October 29, 2015
An Introduction to Google’s New Framework: Material Design Lite
Awhile back, Google introduced the Material Design Language, which has been adopted by a lot of different libraries and frameworks. Google recently introduced their own implementation for the web in the form of Material Design Lite (MDL), which is usually a Flat Design Framework. It also uses grid-based layouts, responsive animations and transitions, padding, and depth effects such as lighting and shadows, but more liberally and effectively.
According to Google, their design language is based on paper and ink, meaning just as paper renders expansion and shadows in the physical world, digital components replicate the same behavior in applications using this new design language.
Before getting started with MDL, I had a few doubts because there are multiple frameworks available in the market. So why should I use MDL? I've unpacked this question, as well as subsequent ones that come up when answering it, below.
Why should we choose MDL over other frameworks available?
In terms of advantages and disadvantages in a technical sense, there is no solid reason to choose MDL over any other framework. However, Flat design is generally easy to pull off with basic CSS3. Graphic effects made purely in CSS would cause a huge performance decrease past just loading the file because of gradients and box shadows, among other issues. This is where MDL has an advantage, with its capability to create a lightweight app without using complex CSS.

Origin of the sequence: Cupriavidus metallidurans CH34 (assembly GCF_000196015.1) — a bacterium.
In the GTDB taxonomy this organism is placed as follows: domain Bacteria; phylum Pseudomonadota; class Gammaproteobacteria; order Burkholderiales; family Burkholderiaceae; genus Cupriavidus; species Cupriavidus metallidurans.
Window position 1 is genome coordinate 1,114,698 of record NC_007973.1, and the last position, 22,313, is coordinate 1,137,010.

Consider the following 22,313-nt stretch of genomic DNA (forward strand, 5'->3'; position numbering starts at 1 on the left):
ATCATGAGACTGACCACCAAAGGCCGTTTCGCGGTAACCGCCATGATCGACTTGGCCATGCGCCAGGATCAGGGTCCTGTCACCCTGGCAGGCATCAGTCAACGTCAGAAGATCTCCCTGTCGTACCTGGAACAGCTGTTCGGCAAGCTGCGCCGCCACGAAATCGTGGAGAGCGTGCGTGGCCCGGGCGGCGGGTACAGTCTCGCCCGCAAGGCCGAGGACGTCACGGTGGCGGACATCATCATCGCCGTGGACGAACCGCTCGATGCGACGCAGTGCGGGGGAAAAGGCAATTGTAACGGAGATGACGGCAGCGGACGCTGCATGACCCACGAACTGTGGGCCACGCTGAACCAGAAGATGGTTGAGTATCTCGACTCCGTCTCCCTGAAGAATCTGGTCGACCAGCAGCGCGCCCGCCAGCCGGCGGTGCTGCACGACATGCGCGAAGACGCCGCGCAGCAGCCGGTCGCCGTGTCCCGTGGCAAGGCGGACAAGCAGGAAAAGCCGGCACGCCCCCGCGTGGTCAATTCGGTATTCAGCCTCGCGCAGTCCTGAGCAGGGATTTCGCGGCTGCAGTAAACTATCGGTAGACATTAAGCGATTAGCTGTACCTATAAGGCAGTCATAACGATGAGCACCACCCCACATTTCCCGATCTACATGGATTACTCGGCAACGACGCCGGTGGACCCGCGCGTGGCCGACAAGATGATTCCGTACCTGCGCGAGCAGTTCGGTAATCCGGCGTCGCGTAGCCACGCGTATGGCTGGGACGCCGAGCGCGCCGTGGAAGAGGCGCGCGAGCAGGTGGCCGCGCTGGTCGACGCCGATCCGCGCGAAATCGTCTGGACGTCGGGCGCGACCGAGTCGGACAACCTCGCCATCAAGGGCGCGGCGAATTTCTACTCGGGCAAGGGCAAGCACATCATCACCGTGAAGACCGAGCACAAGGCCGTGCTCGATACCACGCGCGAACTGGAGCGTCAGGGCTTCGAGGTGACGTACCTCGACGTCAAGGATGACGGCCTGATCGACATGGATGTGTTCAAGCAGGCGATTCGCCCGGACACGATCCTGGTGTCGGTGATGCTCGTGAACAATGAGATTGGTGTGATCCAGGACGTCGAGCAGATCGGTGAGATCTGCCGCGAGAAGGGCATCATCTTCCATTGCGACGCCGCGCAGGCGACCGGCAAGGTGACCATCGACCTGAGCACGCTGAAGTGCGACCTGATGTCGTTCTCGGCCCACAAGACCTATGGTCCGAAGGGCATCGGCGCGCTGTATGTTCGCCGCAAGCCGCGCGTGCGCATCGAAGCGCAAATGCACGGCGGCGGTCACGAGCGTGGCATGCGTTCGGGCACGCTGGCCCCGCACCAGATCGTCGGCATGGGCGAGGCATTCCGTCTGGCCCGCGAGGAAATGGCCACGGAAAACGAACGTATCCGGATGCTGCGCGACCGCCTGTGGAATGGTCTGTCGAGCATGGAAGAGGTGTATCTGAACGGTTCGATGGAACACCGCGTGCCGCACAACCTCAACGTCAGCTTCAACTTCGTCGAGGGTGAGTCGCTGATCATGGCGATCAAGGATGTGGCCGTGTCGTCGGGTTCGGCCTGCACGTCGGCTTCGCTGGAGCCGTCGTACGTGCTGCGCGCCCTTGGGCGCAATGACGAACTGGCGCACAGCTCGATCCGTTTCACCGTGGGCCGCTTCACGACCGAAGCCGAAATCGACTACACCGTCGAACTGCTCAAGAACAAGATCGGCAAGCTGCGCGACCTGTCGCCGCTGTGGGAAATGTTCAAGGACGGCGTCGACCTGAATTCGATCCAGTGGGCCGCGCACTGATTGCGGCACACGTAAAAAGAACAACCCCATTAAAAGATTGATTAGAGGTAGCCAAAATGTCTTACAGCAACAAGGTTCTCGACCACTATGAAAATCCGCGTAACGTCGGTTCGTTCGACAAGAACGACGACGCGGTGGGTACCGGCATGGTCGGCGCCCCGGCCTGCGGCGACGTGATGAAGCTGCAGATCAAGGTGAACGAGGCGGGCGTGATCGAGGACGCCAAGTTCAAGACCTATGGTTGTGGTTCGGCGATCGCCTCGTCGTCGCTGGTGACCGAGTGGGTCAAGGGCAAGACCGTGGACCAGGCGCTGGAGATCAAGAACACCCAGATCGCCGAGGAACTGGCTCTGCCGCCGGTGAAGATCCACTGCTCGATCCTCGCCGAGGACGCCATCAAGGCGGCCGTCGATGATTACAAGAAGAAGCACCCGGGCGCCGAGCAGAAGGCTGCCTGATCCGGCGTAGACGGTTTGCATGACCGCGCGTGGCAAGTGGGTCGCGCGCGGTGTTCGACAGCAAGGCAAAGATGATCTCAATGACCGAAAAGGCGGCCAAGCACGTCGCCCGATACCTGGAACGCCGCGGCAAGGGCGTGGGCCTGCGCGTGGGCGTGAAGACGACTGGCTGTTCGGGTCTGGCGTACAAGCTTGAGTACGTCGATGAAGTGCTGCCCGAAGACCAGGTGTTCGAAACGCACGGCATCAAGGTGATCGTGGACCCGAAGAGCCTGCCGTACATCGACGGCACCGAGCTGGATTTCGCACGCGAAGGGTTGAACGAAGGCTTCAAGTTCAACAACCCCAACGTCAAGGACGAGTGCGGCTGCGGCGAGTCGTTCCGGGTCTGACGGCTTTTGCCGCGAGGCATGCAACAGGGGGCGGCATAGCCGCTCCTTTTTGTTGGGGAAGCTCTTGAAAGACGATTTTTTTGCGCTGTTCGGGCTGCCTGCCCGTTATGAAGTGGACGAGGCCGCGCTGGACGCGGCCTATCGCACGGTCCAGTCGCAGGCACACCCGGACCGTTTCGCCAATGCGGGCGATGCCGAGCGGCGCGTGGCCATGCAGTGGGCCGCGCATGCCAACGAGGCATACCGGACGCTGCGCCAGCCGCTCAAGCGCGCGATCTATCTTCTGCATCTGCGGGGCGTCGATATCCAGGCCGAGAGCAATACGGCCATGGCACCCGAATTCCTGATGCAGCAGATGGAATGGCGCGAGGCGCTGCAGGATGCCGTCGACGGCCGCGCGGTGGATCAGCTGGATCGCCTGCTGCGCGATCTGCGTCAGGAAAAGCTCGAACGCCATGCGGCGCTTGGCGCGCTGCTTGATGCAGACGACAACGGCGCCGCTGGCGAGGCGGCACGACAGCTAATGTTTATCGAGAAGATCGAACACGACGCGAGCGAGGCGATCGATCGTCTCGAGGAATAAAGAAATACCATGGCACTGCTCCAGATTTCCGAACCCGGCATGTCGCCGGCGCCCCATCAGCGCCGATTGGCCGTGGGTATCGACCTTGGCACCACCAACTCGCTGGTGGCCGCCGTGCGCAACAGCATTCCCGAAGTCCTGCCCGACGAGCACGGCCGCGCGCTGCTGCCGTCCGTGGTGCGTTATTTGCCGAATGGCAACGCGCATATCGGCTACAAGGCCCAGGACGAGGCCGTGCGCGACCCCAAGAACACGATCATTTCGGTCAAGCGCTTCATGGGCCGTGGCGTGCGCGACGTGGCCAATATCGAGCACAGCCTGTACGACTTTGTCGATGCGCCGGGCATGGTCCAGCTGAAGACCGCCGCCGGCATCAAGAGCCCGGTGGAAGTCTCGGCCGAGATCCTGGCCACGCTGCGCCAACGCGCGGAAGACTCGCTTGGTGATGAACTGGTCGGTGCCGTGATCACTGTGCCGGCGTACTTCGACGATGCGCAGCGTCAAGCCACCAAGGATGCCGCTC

Is it developer friendly?
MDL is framework-agnostic, which means it can be used with any front-end solution. The tools are responsive and will function on any modern browser, such as Chrome, Firefox, Microsoft Edge, Safari, and Opera.
How does MDL compare to other frameworks with rich graphic app designs?
The material is too minimalist, but I hope that Google will incorporate more richness into its mobile design because we have a more powerful device that can render graphics and images more efficiently than ever before.
The Google Play Store, for instance, is a good example of the use of Material Design. It has nicely placed content with so many colors and sections in it, but it still looks very edgy and neat.
On the other hand, there are a lot of applications that don't have that much content and therefore don't need that much color. The problem, then, is that Material Design was designed for apps that have a lot of stuff going on, while the simplicity of basic geometric shapes and bright colors work to compliment the complexity of the application itself. That's why when you see things like the Google Play Store with Material Design, it looks extremely impressive.
In conclusion, MDL is suitable to develop mobile apps and business-related software or web apps. Softwares for banks, e-commerce, BPOs, and people management tools can be easily built with MDL because it provides a light appearance and clean interface, which is clearly visible on hand-held devices. For more information, you can visit the Material Design Lite website or their home on Github.